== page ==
This week’s set of six is more difficult. May I suggest you refer to the Internet for help... but first try these out on your own
1. What popular term describes a handheld, portable, two-way radio transceiver whose development during World War Two has been variously credited to Donald L Hings, radio engineer Alfred J Gross, and engineering teams at Motorola?
2. Spanning 150 million base-pairs, this important component of our genome is present in all humans. It was named for its unique properties by early researchers, which resulted in the naming of its counterpart (found only in approximately half the human population) with the next in the series, when that was discovered later. Together these form an important determination system in humans. What are these?
3. Which controversial company has sponsored the ‘wrap’ around the outer surface of the main stadium of the 2012 London Olympic Games. Its name will not appear on the wrap because of a rule forbidding advertising?
4. While starting out on his debut film in 1913, what did Dada Saheb Phalke advise his cast members to tell others if questioned about their place of work and who their employer was?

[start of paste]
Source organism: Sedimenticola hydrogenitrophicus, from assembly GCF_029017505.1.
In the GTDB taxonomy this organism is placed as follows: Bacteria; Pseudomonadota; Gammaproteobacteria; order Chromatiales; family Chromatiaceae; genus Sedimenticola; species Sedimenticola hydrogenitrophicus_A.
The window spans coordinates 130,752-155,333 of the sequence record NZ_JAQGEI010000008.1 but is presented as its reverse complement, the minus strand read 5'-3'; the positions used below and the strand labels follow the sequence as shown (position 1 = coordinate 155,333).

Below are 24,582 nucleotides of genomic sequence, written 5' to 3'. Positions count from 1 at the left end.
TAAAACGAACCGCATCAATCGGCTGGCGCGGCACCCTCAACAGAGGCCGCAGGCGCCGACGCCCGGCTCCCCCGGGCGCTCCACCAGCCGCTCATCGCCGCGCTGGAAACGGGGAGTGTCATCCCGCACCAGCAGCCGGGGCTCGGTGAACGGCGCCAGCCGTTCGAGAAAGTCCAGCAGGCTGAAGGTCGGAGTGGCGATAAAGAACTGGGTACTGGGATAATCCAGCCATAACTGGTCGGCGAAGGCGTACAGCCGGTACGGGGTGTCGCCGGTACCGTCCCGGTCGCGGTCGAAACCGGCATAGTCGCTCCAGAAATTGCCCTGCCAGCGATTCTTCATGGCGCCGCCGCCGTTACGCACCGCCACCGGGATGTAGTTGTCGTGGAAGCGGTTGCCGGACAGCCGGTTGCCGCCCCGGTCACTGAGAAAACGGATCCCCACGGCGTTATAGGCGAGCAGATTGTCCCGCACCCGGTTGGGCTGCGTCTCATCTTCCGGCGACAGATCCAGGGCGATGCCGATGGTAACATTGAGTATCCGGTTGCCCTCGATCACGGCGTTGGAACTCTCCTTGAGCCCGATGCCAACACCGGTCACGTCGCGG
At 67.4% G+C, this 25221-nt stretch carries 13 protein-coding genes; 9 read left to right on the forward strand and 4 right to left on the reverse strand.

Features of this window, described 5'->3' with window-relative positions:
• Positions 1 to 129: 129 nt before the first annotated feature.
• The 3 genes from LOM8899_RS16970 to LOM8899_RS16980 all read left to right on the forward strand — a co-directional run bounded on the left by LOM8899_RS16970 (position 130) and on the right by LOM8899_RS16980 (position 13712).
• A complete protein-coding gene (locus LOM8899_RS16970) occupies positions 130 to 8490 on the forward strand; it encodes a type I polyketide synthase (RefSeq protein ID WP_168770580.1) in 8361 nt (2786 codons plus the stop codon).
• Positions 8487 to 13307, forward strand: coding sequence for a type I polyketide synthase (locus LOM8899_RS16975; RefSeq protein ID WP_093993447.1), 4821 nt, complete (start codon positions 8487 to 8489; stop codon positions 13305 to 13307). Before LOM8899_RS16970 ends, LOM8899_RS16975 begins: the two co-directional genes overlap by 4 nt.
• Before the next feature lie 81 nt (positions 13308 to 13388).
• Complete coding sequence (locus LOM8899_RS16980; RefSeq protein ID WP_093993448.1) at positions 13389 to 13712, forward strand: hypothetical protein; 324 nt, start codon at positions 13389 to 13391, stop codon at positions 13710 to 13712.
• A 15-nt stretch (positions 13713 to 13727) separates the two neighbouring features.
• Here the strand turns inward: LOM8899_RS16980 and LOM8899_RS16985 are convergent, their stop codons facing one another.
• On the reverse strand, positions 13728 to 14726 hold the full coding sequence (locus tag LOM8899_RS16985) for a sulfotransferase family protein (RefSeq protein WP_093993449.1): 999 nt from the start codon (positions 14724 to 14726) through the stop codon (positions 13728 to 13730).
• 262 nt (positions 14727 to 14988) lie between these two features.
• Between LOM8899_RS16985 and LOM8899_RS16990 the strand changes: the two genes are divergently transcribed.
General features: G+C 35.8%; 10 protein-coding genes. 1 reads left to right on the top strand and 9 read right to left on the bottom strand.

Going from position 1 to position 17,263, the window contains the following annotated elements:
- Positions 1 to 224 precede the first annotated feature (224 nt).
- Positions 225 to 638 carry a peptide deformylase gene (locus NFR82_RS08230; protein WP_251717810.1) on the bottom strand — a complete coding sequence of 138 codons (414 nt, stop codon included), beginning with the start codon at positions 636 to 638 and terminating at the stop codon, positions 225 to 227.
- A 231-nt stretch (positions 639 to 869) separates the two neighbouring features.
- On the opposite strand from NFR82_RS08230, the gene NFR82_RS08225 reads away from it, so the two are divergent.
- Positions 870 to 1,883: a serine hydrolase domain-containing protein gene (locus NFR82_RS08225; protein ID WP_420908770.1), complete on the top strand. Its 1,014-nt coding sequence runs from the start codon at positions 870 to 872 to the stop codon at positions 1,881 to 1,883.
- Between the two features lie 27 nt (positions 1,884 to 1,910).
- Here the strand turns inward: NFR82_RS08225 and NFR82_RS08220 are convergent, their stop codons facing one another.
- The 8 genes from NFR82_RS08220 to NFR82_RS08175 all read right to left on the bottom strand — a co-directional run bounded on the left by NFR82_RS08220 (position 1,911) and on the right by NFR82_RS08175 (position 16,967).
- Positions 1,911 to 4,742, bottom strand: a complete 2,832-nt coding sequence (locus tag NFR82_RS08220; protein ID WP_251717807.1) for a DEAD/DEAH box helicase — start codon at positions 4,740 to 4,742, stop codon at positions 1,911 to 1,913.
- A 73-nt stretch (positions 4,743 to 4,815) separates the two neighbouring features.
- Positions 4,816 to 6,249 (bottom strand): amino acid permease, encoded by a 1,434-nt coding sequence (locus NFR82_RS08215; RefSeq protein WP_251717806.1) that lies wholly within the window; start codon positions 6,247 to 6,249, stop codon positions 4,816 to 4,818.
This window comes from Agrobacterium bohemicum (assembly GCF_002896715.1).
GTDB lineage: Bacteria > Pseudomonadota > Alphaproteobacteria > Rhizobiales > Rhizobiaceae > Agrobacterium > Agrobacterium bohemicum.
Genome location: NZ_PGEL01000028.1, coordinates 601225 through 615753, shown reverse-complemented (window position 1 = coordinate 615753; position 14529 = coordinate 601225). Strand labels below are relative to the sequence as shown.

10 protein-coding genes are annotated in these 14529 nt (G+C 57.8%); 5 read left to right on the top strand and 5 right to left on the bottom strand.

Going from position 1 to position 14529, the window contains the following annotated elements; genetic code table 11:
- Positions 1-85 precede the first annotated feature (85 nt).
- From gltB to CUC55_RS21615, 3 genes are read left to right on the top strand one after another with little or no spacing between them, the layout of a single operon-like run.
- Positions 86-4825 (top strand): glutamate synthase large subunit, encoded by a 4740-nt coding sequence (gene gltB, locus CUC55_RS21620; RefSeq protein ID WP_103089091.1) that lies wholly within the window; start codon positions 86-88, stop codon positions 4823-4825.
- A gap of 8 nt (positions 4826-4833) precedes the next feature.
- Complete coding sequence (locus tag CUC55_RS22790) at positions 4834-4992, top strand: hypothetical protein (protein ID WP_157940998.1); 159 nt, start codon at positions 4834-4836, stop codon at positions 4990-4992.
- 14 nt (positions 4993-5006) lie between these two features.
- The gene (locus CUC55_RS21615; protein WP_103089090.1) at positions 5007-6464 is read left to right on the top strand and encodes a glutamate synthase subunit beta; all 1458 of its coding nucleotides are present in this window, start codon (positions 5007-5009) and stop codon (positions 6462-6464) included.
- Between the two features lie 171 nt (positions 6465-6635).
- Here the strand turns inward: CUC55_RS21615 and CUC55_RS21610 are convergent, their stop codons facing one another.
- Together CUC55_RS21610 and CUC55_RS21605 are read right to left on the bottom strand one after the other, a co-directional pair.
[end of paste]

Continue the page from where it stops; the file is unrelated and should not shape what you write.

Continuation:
5. Meru (or Sumeru) is larger and not one of the 108. It acts as a guide marking the beginning and ending of the sequence. The object should properly be covered when in use and is kept in a cotton bag called the gomukhi. What is this?
6. What botanical term is used to describe the strategy by drug companies to prolong the patent life of their blockbuster drugs by making minor and insignificant variations to the original molecule?
2. X and Y chromosomes
3. Dow (the parent company of the former Union Carbide that caused the Bhopal gas disaster).
4. That they worked in a factory of one ‘Harishchandra’, as making films was considered taboo back then; hence the title of India’s 2008 official entry to the Oscars Harishchandrachi Factory
5. Rudraksha mala. Japa, the counting of beads, should be done after covering the mala.